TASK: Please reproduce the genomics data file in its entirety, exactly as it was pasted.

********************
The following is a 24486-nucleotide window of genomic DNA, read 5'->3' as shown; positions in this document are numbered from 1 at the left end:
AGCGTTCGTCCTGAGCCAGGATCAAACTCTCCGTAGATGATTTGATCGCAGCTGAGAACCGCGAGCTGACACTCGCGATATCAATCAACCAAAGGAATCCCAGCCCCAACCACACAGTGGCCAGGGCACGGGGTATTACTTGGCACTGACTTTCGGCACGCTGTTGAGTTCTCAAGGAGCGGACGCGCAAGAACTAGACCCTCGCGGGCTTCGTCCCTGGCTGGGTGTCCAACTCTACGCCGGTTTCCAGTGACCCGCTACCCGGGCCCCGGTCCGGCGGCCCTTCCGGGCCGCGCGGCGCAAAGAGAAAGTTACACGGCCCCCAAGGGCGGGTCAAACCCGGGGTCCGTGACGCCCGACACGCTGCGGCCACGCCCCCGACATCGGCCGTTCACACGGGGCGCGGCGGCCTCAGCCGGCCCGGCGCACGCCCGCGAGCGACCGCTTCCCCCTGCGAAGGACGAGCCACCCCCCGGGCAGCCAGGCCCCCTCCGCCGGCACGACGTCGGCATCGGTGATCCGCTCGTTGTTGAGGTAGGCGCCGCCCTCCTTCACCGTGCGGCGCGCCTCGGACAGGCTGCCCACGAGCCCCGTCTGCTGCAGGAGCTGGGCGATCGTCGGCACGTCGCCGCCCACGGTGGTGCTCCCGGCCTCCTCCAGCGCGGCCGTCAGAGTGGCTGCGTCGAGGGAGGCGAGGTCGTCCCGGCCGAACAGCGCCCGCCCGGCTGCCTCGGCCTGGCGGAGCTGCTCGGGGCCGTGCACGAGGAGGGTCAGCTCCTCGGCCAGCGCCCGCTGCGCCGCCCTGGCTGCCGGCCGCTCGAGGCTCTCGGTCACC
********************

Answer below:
The following is a 24486-nucleotide window of genomic DNA, read 5'->3' as shown; positions in this document are numbered from 1 at the left end:
AGCGTTCGTCCTGAGCCAGGATCAAACTCTCCGTAGATGATTTGATCGCAGCTGAGAACCGCGAGCTGACACTCGCGATATCAATCAACCAAAGGAATCCCAGCCCCAACCACACAGTGGCCAGGGCACGGGGTATTACTTGGCACTGACTTTCGGCACGCTGTTGAGTTCTCAAGGAGCGGACGCGCAAGAACTAGACCCTCGCGGGCTTCGTCCCTGGCTGGGTGTCCAACTCTACGCCGGTTTCCAGTGACCCGCTACCCGGGCCCCGGTCCGGCGGCCCTTCCGGGCCGCGCGGCGCAAAGAGAAAGTTACACGGCCCCCAAGGGCGGGTCAAACCCGGGGTCCGTGACGCCCGACACGCTGCGGCCACGCCCCCGACATCGGCCGTTCACACGGGGCGCGGCGGCCTCAGCCGGCCCGGCGCACGCCCGCGAGCGACCGCTTCCCCCTGCGAAGGACGAGCCACCCCCCGGGCAGCCAGGCCCCCTCCGCCGGCACGACGTCGGCATCGGTGATCCGCTCGTTGTTGAGGTAGGCGCCGCCCTCCTTCACCGTGCGGCGCGCCTCGGACAGGCTGCCCACGAGCCCCGTCTGCTGCAGGAGCTGGGCGATCGTCGGCACGTCGCCGCCCACGGTGGTGCTCCCGGCCTCCTCCAGCGCGGCCGTCAGAGTGGCTGCGTCGAGGGAGGCGAGGTCGTCCCGGCCGAACAGCGCCCGCCCGGCTGCCTCGGCCTGGCGGAGCTGCTCGGGGCCGTGCACGAGGAGGGTCAGCTCCTCGGCCAGCGCCCGCTGCGCCGCCCTGGCTGCCGGCCGCTCGAGGCTCTCGGTCACC